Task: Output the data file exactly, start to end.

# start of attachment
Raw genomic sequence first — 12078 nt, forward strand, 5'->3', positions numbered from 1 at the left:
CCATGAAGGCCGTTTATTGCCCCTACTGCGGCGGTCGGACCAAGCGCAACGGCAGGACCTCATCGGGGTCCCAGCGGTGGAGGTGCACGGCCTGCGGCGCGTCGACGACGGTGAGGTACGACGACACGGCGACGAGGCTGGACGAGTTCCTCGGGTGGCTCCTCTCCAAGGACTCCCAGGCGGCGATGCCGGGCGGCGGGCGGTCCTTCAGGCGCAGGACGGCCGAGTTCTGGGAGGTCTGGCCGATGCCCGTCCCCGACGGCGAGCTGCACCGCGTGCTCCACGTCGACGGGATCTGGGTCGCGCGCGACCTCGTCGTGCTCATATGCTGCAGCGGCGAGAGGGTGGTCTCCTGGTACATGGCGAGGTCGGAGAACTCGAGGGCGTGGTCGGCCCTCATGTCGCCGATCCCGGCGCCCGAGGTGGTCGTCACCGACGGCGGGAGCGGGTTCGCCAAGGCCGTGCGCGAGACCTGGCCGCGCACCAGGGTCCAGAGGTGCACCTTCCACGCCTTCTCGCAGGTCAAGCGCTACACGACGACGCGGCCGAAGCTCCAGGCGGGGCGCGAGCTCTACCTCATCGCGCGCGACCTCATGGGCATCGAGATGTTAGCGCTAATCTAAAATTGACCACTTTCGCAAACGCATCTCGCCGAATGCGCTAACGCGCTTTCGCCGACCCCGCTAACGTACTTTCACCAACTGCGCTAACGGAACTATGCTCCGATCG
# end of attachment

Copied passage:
Raw genomic sequence first — 12078 nt, forward strand, 5'->3', positions numbered from 1 at the left:
CCATGAAGGCCGTTTATTGCCCCTACTGCGGCGGTCGGACCAAGCGCAACGGCAGGACCTCATCGGGGTCCCAGCGGTGGAGGTGCACGGCCTGCGGCGCGTCGACGACGGTGAGGTACGACGACACGGCGACGAGGCTGGACGAGTTCCTCGGGTGGCTCCTCTCCAAGGACTCCCAGGCGGCGATGCCGGGCGGCGGGCGGTCCTTCAGGCGCAGGACGGCCGAGTTCTGGGAGGTCTGGCCGATGCCCGTCCCCGACGGCGAGCTGCACCGCGTGCTCCACGTCGACGGGATCTGGGTCGCGCGCGACCTCGTCGTGCTCATATGCTGCAGCGGCGAGAGGGTGGTCTCCTGGTACATGGCGAGGTCGGAGAACTCGAGGGCGTGGTCGGCCCTCATGTCGCCGATCCCGGCGCCCGAGGTGGTCGTCACCGACGGCGGGAGCGGGTTCGCCAAGGCCGTGCGCGAGACCTGGCCGCGCACCAGGGTCCAGAGGTGCACCTTCCACGCCTTCTCGCAGGTCAAGCGCTACACGACGACGCGGCCGAAGCTCCAGGCGGGGCGCGAGCTCTACCTCATCGCGCGCGACCTCATGGGCATCGAGATGTTAGCGCTAATCTAAAATTGACCACTTTCGCAAACGCATCTCGCCGAATGCGCTAACGCGCTTTCGCCGACCCCGCTAACGTACTTTCACCAACTGCGCTAACGGAACTATGCTCCGATCG